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Every spring, ethnic minority groups excitedly celebrate festivals and participate in folk games. Tug-of-war is among the folk games attracting numerous participants and crowds of supporters.
The Roong Pooc Festival of the Giay and Tay people in Ta Van Village, Sa Pa District in Lao Cai Province is held annual along Muong Hoa Spring, attracting numerous local residents and tourists.
After major rituals take place, tug-of-war is an indispensable folk game featured at the festival. Accompanied by resounding festive drums, the game always draws tremendous applause from the crowd, who excitedly cheer on the players.
According to Deputy Director of the Lao Cai Province Department of Culture, Sports and Tourism, Tay and Giay people in Ta Van Commune use a rattan trunk for the game, while Tay people in Bac Ha District play with a wild liana.
The difference between the two groups is also seen in the day selected to organise the game: Tay people in Bac Ha District host the game on the day of the Dragon while the other districts’ residents play on the day of the Pig.
Tay people in Bao Nhai Commune, Bac Ha District hold their game on the courtyard of Trung Do Temple and the game takes place after a fish processing ceremony. Meanwhile, other Tay villages like observing the sport on the rice fields.
Tay ethnic Meritorious Artist San Chang from Ta Van Village said that tugging is a popular folk game in the daily life of Giay and Tay people there. It is also held at their annual Going to the Field Festival in early spring as part of rituals to pray for favourable weather condition and healthy crops. The game also represents solidarity and mutual support between members in the community while symbolising unity among villages.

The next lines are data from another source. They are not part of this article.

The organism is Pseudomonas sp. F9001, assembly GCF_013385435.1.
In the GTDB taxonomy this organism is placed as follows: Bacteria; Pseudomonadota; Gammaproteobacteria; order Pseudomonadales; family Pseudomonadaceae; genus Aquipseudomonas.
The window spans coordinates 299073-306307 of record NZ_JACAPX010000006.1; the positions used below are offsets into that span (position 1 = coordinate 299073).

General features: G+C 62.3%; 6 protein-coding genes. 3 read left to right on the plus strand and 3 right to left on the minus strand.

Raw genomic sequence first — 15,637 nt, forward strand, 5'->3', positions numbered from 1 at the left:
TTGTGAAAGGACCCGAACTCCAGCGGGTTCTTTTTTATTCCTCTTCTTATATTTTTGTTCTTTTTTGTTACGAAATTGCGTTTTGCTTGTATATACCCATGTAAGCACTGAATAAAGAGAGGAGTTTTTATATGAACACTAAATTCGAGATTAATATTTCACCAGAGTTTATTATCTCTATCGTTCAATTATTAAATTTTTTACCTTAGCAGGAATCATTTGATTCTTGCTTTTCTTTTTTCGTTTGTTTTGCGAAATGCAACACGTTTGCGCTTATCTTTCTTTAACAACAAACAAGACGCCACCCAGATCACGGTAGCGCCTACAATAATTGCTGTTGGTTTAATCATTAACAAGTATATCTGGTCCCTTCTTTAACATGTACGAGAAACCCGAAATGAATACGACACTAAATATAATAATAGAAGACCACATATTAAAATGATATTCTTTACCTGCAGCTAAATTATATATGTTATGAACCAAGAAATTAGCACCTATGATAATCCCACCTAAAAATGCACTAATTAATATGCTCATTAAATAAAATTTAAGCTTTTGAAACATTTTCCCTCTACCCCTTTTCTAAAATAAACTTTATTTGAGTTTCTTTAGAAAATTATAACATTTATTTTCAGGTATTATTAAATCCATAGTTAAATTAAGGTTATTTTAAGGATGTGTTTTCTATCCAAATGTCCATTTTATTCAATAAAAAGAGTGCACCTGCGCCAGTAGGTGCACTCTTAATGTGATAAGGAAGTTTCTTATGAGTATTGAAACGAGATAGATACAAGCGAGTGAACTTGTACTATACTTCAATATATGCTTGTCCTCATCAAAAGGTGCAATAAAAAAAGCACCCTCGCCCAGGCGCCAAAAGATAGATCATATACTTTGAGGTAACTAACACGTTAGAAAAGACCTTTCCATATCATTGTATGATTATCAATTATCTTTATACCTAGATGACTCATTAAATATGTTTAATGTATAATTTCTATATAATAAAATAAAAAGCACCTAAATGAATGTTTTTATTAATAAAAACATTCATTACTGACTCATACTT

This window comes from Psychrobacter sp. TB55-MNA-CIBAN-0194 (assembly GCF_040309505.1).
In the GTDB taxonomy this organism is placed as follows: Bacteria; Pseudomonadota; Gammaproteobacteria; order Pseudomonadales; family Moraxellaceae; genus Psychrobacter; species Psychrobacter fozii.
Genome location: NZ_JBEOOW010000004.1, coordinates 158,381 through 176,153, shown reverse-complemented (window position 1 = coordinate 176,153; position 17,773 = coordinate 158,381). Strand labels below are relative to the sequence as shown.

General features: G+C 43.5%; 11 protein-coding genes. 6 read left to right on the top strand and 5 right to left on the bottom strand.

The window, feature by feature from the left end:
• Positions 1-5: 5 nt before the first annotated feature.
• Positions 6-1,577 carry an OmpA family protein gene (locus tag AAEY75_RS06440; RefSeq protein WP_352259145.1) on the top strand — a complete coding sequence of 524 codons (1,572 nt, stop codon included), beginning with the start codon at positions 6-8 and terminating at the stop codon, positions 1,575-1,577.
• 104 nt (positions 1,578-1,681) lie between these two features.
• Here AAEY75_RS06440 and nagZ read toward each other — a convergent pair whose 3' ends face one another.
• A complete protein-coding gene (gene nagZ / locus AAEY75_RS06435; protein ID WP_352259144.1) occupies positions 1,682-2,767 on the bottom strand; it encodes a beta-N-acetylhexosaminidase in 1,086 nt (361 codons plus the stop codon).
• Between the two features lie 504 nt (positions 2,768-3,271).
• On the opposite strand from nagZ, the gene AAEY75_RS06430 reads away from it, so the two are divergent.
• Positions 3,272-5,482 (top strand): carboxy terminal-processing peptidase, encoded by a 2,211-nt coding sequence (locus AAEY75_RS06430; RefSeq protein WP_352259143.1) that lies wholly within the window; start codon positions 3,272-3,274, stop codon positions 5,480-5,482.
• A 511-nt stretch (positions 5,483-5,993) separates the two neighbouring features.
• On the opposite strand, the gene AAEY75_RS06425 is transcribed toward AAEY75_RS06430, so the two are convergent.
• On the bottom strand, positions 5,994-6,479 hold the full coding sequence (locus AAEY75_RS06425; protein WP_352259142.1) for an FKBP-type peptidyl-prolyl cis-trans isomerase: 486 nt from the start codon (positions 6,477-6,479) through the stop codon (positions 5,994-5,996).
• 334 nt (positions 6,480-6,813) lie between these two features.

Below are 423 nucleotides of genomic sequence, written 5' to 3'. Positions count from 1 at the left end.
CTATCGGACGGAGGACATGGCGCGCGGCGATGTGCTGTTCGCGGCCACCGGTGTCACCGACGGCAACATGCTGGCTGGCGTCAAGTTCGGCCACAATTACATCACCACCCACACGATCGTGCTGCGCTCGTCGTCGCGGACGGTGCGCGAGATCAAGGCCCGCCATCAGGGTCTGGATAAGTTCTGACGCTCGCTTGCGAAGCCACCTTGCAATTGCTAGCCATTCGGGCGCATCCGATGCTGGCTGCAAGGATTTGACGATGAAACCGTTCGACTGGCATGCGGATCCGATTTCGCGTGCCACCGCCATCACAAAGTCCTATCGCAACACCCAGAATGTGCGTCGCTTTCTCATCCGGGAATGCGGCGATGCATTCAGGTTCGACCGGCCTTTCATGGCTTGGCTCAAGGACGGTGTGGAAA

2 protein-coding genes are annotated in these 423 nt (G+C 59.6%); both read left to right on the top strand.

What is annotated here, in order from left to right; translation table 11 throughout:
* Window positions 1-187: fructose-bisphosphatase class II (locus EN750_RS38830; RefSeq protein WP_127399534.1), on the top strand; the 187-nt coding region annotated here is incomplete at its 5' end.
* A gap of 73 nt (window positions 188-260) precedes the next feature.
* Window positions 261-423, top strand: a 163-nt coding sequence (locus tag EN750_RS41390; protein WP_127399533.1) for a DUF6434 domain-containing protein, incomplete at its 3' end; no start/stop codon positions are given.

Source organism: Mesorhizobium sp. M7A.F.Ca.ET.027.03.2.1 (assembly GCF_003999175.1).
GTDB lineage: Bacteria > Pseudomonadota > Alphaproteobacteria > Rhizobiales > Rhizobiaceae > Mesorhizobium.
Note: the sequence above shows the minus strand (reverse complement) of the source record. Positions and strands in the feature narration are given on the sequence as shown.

Tug-of-war often takes place in the morning when the sun is rising, which is believed to bring about purity and brightness. The position of players is arranged to ensure the harmony between Yin and Yang: men stand on the west side while the women are on the east.
The rope, which is selected for its durability to ensure that it will not be broken, is divided into two equal parts. The Tay people believe playing tug-of-war is a way to ‘tug’ rain into the fields so that everything can grow.
Vang A Pau from the Giay ethnic group of Ta Van Village said that tug-of-war is a game requiring good health and endurance as well as close co-ordination and solidarity from team members. It is not only a game but also a wish of the people for prosperity and peace.
The traditional tugging rituals and games in Viet Nam, along with in Cambodia, the Philippines and the Republic of Korea (RoK), were officially listed in the Representative List of the Intangible Cultural Heritage of Humanity in December last year.
Tug-of-war plays an important role in the cultural life of ethnic minority groups’ communities in Lao Cai. The uniqueness of the game contributes to the indigenous cultural identity of ethnic groups in Lao Cai and Vietnamese people in general.